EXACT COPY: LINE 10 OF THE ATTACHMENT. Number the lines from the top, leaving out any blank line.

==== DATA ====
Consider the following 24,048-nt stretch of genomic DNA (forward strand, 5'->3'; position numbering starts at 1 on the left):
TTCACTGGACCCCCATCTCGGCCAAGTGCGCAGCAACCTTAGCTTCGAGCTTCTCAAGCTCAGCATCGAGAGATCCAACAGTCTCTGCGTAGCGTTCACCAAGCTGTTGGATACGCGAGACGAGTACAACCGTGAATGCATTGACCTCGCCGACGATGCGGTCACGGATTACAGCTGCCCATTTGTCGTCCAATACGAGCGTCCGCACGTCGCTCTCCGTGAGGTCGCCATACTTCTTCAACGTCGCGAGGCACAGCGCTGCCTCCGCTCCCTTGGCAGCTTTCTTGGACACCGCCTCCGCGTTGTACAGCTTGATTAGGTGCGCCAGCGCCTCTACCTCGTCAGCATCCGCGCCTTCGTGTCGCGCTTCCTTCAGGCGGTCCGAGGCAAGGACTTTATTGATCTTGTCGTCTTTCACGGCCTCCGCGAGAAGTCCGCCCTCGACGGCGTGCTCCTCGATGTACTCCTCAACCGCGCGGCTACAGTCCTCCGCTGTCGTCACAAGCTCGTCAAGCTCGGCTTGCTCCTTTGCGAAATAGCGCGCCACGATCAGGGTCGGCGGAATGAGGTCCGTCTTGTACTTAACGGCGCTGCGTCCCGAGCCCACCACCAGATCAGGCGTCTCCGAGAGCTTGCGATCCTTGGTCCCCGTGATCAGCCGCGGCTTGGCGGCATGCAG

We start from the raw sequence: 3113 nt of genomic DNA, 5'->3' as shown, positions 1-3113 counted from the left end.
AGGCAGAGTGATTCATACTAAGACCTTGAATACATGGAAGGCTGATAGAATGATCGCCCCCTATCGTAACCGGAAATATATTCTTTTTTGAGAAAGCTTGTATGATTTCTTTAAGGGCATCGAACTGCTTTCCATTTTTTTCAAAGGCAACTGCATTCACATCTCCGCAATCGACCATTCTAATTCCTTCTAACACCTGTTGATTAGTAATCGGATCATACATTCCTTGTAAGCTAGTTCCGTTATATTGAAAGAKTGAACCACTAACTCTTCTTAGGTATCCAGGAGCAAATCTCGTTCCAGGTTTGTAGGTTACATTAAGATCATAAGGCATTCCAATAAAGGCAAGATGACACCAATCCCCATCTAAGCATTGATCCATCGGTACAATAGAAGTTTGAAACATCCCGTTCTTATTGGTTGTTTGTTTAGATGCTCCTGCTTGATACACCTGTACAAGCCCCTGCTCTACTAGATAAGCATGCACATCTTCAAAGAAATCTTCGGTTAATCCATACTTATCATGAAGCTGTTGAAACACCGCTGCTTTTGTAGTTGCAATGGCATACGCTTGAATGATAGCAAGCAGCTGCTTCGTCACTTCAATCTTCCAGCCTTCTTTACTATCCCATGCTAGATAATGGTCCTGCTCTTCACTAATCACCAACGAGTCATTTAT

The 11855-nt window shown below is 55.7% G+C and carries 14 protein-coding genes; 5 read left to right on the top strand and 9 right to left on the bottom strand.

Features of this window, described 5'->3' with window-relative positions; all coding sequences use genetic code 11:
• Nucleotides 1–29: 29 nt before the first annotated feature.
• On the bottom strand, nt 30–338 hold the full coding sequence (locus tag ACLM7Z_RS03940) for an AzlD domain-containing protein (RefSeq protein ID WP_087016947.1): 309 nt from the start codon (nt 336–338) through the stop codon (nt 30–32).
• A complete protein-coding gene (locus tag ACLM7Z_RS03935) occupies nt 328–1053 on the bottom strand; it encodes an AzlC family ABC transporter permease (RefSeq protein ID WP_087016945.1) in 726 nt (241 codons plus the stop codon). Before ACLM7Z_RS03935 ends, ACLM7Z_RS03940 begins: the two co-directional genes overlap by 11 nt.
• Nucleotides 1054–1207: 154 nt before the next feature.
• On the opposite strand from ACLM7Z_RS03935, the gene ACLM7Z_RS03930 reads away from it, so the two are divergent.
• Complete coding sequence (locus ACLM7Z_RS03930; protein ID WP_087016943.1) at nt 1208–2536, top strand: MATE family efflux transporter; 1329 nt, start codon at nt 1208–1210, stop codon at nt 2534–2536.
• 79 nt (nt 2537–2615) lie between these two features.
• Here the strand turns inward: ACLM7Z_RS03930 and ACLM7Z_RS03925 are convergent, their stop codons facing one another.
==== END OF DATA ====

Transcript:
• Nucleotides 1054–1207: 154 nt before the next feature.